‘This is the best phase of my life’

Vaikom Vijayalakshmi playing Gayathri Veena during her attempt for world record in 'most number of songs in one stringed musical instrument' in Kochi.

Vaikom Vijayalakshmi playing Gayathri Veena during her attempt for world record in 'most number of songs in one stringed musical instrument' in Kochi.

Vaikom Vijayalakshmi radiates much so that you feel as if she has just breezed through the 35 years of her life. “My parents want me to be like this, strong and confident...,” she says. Although tired after a spate of interviews, travels and concerts, one can’t miss out her enthusiasm once she starts talking, especially about her music, her family, her teachers, her well-wishers and, of course, her recent world record - playing the single-stringed Gayathri Veena for six-and-half hours, presenting 69 songs in all.

A child prodigy who grew up to become a consummate musician, Viji, as she is fondly called, is candid to the point of being blunt and wants no sympathy about her being visually challenged. “It was not easy growing up as a visually-challenged person, but then my parents encouraged me to channelise everything into music - my happiness, frustration, disappointment, angst, fears... In fact, whenever I am in a foul mood or picks up a fight with someone at home, my mother would say, ‘Go and listen to a song!’ I am nothing without music,” she smiles.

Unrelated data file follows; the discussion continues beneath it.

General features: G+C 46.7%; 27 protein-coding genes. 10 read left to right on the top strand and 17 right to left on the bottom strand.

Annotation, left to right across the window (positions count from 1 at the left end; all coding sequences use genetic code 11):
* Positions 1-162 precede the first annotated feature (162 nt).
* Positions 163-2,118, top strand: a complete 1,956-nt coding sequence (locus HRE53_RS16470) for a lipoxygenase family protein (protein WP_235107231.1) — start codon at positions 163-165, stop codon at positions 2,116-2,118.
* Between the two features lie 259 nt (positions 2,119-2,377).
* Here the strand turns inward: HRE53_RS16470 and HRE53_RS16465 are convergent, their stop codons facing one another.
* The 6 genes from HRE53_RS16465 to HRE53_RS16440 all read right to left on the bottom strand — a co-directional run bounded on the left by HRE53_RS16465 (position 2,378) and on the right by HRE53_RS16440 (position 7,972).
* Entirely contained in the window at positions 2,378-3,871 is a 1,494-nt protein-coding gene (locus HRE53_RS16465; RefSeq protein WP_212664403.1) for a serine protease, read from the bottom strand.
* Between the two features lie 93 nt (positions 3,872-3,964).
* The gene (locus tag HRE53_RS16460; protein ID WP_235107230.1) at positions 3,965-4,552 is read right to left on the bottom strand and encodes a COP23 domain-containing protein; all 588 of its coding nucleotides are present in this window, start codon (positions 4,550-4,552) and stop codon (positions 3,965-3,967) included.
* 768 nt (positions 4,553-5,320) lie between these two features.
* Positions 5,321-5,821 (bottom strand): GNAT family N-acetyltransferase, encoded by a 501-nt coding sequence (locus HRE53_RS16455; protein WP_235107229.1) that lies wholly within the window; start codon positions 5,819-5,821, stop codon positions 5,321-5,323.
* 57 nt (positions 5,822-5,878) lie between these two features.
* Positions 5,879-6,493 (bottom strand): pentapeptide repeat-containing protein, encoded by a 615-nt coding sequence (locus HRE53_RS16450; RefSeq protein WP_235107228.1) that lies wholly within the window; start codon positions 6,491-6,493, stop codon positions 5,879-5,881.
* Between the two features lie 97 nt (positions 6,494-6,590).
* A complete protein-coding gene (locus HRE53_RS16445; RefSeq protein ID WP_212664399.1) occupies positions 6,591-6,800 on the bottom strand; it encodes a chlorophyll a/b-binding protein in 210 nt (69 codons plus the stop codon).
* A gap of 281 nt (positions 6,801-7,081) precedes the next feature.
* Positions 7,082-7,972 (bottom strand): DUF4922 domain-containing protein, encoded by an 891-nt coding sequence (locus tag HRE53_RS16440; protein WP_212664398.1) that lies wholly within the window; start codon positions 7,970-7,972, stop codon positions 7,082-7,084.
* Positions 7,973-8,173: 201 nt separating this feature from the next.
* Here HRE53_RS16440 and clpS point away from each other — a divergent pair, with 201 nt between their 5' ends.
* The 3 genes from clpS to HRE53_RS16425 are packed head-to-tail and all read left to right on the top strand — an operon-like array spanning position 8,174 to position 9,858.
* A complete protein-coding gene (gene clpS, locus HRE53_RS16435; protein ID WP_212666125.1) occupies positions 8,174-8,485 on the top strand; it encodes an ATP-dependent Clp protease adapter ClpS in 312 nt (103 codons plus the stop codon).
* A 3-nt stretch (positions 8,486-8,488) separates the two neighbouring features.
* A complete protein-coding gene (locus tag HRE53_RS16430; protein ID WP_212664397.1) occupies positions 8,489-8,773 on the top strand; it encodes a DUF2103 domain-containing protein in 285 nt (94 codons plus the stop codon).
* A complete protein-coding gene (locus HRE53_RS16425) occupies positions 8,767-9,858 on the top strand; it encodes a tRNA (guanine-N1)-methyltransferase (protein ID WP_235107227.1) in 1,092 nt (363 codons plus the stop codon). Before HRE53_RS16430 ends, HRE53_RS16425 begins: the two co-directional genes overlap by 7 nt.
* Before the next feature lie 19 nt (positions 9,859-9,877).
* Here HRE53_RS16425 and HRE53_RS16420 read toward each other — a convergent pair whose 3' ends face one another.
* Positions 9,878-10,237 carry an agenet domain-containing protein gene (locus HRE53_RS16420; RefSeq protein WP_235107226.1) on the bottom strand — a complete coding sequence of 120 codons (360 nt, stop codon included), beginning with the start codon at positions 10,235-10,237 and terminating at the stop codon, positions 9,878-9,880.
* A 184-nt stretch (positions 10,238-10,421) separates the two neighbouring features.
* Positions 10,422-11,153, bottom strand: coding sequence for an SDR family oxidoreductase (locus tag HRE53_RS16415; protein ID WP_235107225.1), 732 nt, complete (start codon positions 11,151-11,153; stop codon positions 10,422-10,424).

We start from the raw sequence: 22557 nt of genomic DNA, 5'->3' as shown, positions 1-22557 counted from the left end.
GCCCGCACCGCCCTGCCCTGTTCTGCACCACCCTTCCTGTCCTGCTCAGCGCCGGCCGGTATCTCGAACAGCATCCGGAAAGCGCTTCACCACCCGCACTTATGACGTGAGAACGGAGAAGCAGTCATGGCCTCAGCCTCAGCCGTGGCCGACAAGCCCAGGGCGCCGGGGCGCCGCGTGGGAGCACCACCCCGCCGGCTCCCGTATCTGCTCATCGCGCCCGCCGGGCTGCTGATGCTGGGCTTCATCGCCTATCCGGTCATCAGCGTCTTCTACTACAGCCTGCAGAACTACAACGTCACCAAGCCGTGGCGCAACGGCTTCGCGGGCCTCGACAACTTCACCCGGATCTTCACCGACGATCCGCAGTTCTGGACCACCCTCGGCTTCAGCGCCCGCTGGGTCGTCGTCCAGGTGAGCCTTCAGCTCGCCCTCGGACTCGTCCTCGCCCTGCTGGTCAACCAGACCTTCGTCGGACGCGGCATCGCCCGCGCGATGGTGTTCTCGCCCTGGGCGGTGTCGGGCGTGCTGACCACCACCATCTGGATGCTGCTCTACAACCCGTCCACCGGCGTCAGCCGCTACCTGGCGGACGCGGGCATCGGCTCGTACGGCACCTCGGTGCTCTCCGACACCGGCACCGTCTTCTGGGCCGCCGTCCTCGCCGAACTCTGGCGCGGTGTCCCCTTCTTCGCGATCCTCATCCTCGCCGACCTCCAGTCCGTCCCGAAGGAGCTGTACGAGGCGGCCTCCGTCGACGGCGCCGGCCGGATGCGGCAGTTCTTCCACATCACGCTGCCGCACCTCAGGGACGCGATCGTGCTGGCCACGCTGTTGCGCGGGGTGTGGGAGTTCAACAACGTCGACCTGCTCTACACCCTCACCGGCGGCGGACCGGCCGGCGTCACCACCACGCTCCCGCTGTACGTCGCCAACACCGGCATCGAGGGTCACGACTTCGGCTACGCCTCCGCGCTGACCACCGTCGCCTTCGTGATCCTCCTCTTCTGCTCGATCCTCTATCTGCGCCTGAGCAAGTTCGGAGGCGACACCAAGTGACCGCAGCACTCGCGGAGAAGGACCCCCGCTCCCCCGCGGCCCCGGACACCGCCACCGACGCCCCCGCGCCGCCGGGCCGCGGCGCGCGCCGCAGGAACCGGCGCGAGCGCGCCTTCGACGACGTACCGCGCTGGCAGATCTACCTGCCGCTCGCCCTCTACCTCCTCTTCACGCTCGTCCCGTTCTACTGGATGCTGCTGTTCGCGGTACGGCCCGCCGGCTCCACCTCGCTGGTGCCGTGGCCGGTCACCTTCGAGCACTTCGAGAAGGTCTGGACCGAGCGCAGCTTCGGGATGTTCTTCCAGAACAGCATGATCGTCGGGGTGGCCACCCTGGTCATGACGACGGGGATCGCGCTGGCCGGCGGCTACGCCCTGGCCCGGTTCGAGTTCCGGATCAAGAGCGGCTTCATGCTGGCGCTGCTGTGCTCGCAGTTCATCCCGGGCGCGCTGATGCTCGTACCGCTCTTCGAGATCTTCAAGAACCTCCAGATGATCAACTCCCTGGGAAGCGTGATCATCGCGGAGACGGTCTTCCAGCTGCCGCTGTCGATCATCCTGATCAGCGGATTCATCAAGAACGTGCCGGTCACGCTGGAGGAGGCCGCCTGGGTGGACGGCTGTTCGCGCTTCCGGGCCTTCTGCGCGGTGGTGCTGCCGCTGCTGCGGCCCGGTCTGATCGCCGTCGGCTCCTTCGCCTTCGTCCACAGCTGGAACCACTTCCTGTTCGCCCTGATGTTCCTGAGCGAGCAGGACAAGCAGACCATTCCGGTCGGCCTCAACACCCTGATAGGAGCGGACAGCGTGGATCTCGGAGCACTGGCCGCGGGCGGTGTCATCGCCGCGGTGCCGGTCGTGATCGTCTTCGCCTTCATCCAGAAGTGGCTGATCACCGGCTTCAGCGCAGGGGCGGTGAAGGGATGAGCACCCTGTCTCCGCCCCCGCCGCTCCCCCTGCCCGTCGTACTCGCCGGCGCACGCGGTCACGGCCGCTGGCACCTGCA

Her parents, V Muraleedharan and P Vimala, discovered her talent when she was hardly three. “The first song she sang was KS Chitra’s ‘Naanoru sindu, kaavadi sindu...’ from Sindhubhairavi . She surprised us with her grasp over ragas. It is no exaggeration to say that by the age of five she could identify scores of ragas. She started giving concerts even before she was trained in classical music. Her arangetram was at the age of five and a half, and a year later she performed at the reputed Shanmughananda Hall in Mumbai,” says her father.

Guiding lights

Little Viji loved listening to KJ Yesudas and considered him her “maanasaguru”. Her joy knew no bounds when she finally met him at Vaikom. “That was a blessed moment for all of us,” says Muraleedharan. Although she started learning from Ambalappuzha Thulasi at the age of seven, most of her learning has been through listening to songs of stalwarts of Carnatic music on radio and audio cassettes. “Now I don’t get enough time to pursue my music training. Sometimes Das sir [Yesudas] and Jayachandran sir [composer M Jayachandran] take classes over the phone! I really enjoy those sessions,” she says.

The power and maturity in her voice and the ease with which she presents nuances of different ragas have received lavish praise from connoisseurs of music. Playback singing changed her profile. The duet Katte katte in Celluloid changed her profile. The song fetched her a special mention from the Kerala State Film Award jury. The next year she won the award for the best singer for the song Ottakku padunna... from Nadan .